Worms are a good thing. Right? Well, it all depends. As gardeners, we think of earthworms as happily improving our soil with their aerating tunnels and highly fertile poop. Red wrigglers devour our kitchen leftovers to make rich compost. But a new worm on the horizon can leave parched earth in its path.
On many occasion, my mere mention of yucca plants elicits a melodramatic repetition of the name, as in "Yuck-ugh."
OK, I admit the green-leafed yucca is occasionally listed as a garden bully. Its propensity to grow too well and produce many side shoots to double its size every year certainly relegates it to garden thuggery status.
URBANA — A high baritone, Chuck Voigt always has opened University of Illinois Herb Day by singing "Oh What a Beautiful Morning."
At the 2016 Herb Day today at the Wyndham Garden Inn in Urbana, he will belt out even more songs.
My fellow University of Illinois Extension horticulture educator Martha Smith shares her thoughts about Honorine Jobert: "This white-flowering lady comes with a long history of gracing fall landscapes since having been discovered in the garden of M. Jobert in Verdum, France in 1858," Smith said.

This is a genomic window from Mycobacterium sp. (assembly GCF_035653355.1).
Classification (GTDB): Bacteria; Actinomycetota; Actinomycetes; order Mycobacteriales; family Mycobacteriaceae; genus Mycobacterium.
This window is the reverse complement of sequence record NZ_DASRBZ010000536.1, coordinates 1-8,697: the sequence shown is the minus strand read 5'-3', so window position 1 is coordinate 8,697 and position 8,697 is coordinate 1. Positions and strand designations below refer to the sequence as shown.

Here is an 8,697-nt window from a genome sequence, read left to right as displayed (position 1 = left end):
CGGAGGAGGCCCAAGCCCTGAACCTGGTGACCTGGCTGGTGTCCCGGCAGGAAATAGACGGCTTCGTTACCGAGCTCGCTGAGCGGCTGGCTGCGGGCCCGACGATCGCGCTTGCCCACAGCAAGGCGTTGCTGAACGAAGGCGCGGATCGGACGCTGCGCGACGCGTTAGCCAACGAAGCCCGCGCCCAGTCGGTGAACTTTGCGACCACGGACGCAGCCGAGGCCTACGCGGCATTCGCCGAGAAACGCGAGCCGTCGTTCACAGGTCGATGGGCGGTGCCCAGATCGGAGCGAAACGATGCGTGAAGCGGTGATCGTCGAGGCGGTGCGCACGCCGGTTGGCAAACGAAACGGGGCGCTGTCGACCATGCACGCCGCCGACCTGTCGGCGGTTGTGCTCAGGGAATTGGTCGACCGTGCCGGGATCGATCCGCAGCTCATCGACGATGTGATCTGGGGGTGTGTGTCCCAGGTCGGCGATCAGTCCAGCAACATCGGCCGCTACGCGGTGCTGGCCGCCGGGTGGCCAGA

Coffee with the Plant Experts 1-16-16: Play now!
Todays edition of Coffee with the Plant Experts, our green thumb guru's.
Depending on your browser settings, you may have to right click the link below and select "Save Link As..." or "Save Target As..."
Gardeners are plagued with zonal envy. Whatever grows in warmer zones, we want it. For centuries, citrus trees, with their accompanying orbs of juicy joy, top the wish list.
Besides a Mother's Day corsage or Tarzan's jungle gift to Jane, most of us have limited experience with orchids. Orchids are an amazingly diverse plant family growing in deserts, mountains, marshes, northern woods, Illinois forests and even your home as exotic, elegant houseplants.
Wet feet. The cherished sensation of water lapping over our toes as we stroll along a sun-saturated beach or wade in a dog-cooling stream on a sizzling August day.
Guests come and go during the holidays. However, Mickey, Minnie or Mighty may have decided to stay, since your home, garage or even your car is the perfect place to raise a family.
Mice can quickly become unwanted guests. In a year, one female mouse can have five to 10 litters with five to six little ones in each litter.
For years, I have heard the frantic calls of Christmas cactus caretakers. Nobody wants to be the descendant that killed Grandma's Christmas cacti. My suggestion — give lots of stem cuttings to your relatives. It's always best to spread the pressure around.